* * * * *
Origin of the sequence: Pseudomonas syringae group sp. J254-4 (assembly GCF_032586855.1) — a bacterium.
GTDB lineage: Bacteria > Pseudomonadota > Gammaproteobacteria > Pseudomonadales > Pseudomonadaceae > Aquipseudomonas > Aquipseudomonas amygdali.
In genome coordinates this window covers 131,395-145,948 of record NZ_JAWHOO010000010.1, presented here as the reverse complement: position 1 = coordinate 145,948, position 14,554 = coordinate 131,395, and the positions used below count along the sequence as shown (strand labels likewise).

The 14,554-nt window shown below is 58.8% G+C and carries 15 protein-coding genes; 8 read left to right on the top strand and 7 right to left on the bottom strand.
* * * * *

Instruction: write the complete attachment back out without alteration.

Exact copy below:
Origin of the sequence: Pseudomonas syringae group sp. J254-4 (assembly GCF_032586855.1) — a bacterium.
GTDB lineage: Bacteria > Pseudomonadota > Gammaproteobacteria > Pseudomonadales > Pseudomonadaceae > Aquipseudomonas > Aquipseudomonas amygdali.
In genome coordinates this window covers 131,395-145,948 of record NZ_JAWHOO010000010.1, presented here as the reverse complement: position 1 = coordinate 145,948, position 14,554 = coordinate 131,395, and the positions used below count along the sequence as shown (strand labels likewise).

The 14,554-nt window shown below is 58.8% G+C and carries 15 protein-coding genes; 8 read left to right on the top strand and 7 right to left on the bottom strand.